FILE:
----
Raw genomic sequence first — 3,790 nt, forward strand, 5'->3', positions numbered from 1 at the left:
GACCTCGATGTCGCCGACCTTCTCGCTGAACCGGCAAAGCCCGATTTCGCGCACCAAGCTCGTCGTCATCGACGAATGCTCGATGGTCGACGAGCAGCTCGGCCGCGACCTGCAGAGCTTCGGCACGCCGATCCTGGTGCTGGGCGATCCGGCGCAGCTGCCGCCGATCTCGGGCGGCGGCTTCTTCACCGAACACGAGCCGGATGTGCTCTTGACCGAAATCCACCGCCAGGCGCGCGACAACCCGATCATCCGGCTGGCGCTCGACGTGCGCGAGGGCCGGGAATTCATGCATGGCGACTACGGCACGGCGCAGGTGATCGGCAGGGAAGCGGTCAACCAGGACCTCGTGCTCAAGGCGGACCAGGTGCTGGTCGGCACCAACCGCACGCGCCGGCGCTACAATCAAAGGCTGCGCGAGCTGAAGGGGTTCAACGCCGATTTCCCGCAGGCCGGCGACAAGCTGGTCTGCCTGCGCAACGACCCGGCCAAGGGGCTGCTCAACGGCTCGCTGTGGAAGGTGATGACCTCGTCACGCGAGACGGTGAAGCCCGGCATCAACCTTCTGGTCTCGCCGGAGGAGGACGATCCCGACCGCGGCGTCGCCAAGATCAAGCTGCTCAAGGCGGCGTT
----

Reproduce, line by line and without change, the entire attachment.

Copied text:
Raw genomic sequence first — 3,790 nt, forward strand, 5'->3', positions numbered from 1 at the left:
GACCTCGATGTCGCCGACCTTCTCGCTGAACCGGCAAAGCCCGATTTCGCGCACCAAGCTCGTCGTCATCGACGAATGCTCGATGGTCGACGAGCAGCTCGGCCGCGACCTGCAGAGCTTCGGCACGCCGATCCTGGTGCTGGGCGATCCGGCGCAGCTGCCGCCGATCTCGGGCGGCGGCTTCTTCACCGAACACGAGCCGGATGTGCTCTTGACCGAAATCCACCGCCAGGCGCGCGACAACCCGATCATCCGGCTGGCGCTCGACGTGCGCGAGGGCCGGGAATTCATGCATGGCGACTACGGCACGGCGCAGGTGATCGGCAGGGAAGCGGTCAACCAGGACCTCGTGCTCAAGGCGGACCAGGTGCTGGTCGGCACCAACCGCACGCGCCGGCGCTACAATCAAAGGCTGCGCGAGCTGAAGGGGTTCAACGCCGATTTCCCGCAGGCCGGCGACAAGCTGGTCTGCCTGCGCAACGACCCGGCCAAGGGGCTGCTCAACGGCTCGCTGTGGAAGGTGATGACCTCGTCACGCGAGACGGTGAAGCCCGGCATCAACCTTCTGGTCTCGCCGGAGGAGGACGATCCCGACCGCGGCGTCGCCAAGATCAAGCTGCTCAAGGCGGCGTT